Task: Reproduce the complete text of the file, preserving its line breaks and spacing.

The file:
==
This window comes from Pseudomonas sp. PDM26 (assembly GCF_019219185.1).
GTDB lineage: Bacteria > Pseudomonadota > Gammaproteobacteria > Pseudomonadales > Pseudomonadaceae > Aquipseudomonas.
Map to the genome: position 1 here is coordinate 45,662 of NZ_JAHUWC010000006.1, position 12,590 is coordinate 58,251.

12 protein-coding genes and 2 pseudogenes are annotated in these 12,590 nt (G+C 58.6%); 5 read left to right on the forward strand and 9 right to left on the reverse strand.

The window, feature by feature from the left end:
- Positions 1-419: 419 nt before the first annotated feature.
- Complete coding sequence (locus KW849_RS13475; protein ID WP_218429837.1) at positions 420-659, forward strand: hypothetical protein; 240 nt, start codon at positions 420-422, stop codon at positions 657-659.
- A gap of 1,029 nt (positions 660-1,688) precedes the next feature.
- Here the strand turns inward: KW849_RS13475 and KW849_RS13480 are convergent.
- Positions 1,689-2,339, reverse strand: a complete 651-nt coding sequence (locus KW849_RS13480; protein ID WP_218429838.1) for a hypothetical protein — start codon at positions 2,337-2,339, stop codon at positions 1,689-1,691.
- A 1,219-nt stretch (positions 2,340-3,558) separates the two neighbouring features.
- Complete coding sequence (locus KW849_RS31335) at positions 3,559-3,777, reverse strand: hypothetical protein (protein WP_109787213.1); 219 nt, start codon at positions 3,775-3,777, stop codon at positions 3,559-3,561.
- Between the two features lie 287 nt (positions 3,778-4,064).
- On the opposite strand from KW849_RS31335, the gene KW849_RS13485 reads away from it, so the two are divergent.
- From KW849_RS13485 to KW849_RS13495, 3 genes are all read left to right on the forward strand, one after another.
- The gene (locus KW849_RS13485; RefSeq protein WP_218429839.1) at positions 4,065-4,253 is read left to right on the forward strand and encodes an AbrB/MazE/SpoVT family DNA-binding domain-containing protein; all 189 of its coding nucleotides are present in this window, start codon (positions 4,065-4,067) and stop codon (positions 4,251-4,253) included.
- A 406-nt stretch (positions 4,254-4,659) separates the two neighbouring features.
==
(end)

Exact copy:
This window comes from Pseudomonas sp. PDM26 (assembly GCF_019219185.1).
GTDB lineage: Bacteria > Pseudomonadota > Gammaproteobacteria > Pseudomonadales > Pseudomonadaceae > Aquipseudomonas.
Map to the genome: position 1 here is coordinate 45,662 of NZ_JAHUWC010000006.1, position 12,590 is coordinate 58,251.

12 protein-coding genes and 2 pseudogenes are annotated in these 12,590 nt (G+C 58.6%); 5 read left to right on the forward strand and 9 right to left on the reverse strand.

The window, feature by feature from the left end:
- Positions 1-419: 419 nt before the first annotated feature.
- Complete coding sequence (locus KW849_RS13475; protein ID WP_218429837.1) at positions 420-659, forward strand: hypothetical protein; 240 nt, start codon at positions 420-422, stop codon at positions 657-659.
- A gap of 1,029 nt (positions 660-1,688) precedes the next feature.
- Here the strand turns inward: KW849_RS13475 and KW849_RS13480 are convergent.
- Positions 1,689-2,339, reverse strand: a complete 651-nt coding sequence (locus KW849_RS13480; protein ID WP_218429838.1) for a hypothetical protein — start codon at positions 2,337-2,339, stop codon at positions 1,689-1,691.
- A 1,219-nt stretch (positions 2,340-3,558) separates the two neighbouring features.
- Complete coding sequence (locus KW849_RS31335) at positions 3,559-3,777, reverse strand: hypothetical protein (protein WP_109787213.1); 219 nt, start codon at positions 3,775-3,777, stop codon at positions 3,559-3,561.
- Between the two features lie 287 nt (positions 3,778-4,064).
- On the opposite strand from KW849_RS31335, the gene KW849_RS13485 reads away from it, so the two are divergent.
- From KW849_RS13485 to KW849_RS13495, 3 genes are all read left to right on the forward strand, one after another.
- The gene (locus KW849_RS13485; RefSeq protein WP_218429839.1) at positions 4,065-4,253 is read left to right on the forward strand and encodes an AbrB/MazE/SpoVT family DNA-binding domain-containing protein; all 189 of its coding nucleotides are present in this window, start codon (positions 4,065-4,067) and stop codon (positions 4,251-4,253) included.
- A 406-nt stretch (positions 4,254-4,659) separates the two neighbouring features.